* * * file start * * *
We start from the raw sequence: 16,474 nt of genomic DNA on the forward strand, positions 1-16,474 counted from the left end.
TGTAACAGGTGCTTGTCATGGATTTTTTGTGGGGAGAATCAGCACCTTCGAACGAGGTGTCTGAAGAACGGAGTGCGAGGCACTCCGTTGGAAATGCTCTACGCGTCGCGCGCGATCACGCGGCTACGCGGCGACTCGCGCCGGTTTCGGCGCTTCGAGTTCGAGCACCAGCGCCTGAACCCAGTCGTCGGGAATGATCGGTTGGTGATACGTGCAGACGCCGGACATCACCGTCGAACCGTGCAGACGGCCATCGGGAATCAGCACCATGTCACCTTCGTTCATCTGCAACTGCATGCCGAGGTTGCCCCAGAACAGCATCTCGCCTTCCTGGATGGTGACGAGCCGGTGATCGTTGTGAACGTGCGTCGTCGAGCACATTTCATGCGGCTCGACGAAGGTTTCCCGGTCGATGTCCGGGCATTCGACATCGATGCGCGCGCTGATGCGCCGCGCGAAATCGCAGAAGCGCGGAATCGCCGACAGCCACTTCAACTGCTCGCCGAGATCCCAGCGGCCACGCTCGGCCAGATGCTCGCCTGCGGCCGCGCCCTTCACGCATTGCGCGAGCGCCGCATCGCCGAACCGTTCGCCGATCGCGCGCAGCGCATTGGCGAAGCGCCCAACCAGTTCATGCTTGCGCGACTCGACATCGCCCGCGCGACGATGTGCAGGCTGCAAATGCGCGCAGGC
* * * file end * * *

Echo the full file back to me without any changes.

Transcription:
We start from the raw sequence: 16,474 nt of genomic DNA on the forward strand, positions 1-16,474 counted from the left end.
TGTAACAGGTGCTTGTCATGGATTTTTTGTGGGGAGAATCAGCACCTTCGAACGAGGTGTCTGAAGAACGGAGTGCGAGGCACTCCGTTGGAAATGCTCTACGCGTCGCGCGCGATCACGCGGCTACGCGGCGACTCGCGCCGGTTTCGGCGCTTCGAGTTCGAGCACCAGCGCCTGAACCCAGTCGTCGGGAATGATCGGTTGGTGATACGTGCAGACGCCGGACATCACCGTCGAACCGTGCAGACGGCCATCGGGAATCAGCACCATGTCACCTTCGTTCATCTGCAACTGCATGCCGAGGTTGCCCCAGAACAGCATCTCGCCTTCCTGGATGGTGACGAGCCGGTGATCGTTGTGAACGTGCGTCGTCGAGCACATTTCATGCGGCTCGACGAAGGTTTCCCGGTCGATGTCCGGGCATTCGACATCGATGCGCGCGCTGATGCGCCGCGCGAAATCGCAGAAGCGCGGAATCGCCGACAGCCACTTCAACTGCTCGCCGAGATCCCAGCGGCCACGCTCGGCCAGATGCTCGCCTGCGGCCGCGCCCTTCACGCATTGCGCGAGCGCCGCATCGCCGAACCGTTCGCCGATCGCGCGCAGCGCATTGGCGAAGCGCCCAACCAGTTCATGCTTGCGCGACTCGACATCGCCCGCGCGACGATGTGCAGGCTGCAAATGCGCGCAGGC